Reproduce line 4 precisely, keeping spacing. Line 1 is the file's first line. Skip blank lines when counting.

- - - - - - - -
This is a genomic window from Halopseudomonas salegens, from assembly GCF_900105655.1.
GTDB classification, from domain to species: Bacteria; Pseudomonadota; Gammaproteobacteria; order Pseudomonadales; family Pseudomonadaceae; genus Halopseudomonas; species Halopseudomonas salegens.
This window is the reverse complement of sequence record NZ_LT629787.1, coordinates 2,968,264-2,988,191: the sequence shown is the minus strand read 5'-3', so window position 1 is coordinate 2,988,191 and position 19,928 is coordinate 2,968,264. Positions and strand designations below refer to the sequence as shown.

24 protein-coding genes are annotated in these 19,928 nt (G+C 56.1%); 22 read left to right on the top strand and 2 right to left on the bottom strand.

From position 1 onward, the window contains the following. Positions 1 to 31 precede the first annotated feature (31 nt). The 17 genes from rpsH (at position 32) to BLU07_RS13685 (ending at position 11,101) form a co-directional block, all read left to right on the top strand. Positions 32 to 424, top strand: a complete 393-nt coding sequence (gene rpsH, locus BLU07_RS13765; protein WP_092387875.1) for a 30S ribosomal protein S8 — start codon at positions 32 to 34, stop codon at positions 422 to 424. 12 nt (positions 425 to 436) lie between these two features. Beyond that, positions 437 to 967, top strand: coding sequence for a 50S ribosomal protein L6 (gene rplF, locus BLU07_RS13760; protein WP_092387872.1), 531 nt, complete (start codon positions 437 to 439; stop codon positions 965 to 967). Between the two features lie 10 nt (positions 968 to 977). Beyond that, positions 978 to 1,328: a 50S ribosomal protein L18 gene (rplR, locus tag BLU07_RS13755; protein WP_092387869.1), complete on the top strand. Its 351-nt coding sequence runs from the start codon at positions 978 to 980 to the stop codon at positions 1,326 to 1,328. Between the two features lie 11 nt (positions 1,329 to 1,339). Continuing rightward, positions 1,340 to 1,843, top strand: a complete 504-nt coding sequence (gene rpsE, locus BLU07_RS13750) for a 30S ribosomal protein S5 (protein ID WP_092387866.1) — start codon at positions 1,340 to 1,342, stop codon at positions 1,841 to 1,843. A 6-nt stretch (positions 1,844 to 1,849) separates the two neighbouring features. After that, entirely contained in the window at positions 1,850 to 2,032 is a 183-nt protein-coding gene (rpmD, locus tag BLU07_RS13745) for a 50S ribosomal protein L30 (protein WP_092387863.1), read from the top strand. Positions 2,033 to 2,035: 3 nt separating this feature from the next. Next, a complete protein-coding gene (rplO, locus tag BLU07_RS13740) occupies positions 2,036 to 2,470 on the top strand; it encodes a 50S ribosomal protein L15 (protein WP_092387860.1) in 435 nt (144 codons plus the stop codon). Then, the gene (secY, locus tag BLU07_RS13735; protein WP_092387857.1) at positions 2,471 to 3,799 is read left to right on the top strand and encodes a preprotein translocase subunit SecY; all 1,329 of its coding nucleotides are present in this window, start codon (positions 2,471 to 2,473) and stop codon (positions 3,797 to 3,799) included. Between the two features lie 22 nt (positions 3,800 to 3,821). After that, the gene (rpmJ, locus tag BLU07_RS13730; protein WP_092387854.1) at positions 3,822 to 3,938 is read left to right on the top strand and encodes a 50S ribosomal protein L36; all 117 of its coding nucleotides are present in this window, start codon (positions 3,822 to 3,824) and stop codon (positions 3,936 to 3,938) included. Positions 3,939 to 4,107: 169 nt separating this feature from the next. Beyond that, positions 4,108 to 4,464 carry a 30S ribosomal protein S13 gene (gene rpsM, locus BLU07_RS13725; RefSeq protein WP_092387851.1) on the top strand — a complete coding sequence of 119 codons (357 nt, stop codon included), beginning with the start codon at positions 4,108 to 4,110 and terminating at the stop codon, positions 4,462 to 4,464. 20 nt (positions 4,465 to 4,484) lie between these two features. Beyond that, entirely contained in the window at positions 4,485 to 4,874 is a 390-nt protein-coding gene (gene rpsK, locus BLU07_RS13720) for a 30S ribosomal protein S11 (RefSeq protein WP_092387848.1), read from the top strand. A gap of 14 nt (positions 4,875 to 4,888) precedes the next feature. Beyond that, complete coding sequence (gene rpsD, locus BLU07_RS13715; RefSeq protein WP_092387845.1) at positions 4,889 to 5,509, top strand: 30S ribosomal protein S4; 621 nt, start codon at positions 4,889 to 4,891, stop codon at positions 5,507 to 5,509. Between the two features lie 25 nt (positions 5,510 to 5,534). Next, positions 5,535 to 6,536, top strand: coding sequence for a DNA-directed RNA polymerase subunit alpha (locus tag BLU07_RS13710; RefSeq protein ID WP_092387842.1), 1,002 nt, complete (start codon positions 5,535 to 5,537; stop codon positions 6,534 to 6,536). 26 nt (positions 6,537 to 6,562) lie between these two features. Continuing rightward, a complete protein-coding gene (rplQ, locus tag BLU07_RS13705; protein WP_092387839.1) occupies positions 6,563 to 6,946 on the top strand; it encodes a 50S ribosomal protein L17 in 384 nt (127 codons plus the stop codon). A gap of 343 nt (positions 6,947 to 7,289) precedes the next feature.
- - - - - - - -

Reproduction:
24 protein-coding genes are annotated in these 19,928 nt (G+C 56.1%); 22 read left to right on the top strand and 2 right to left on the bottom strand.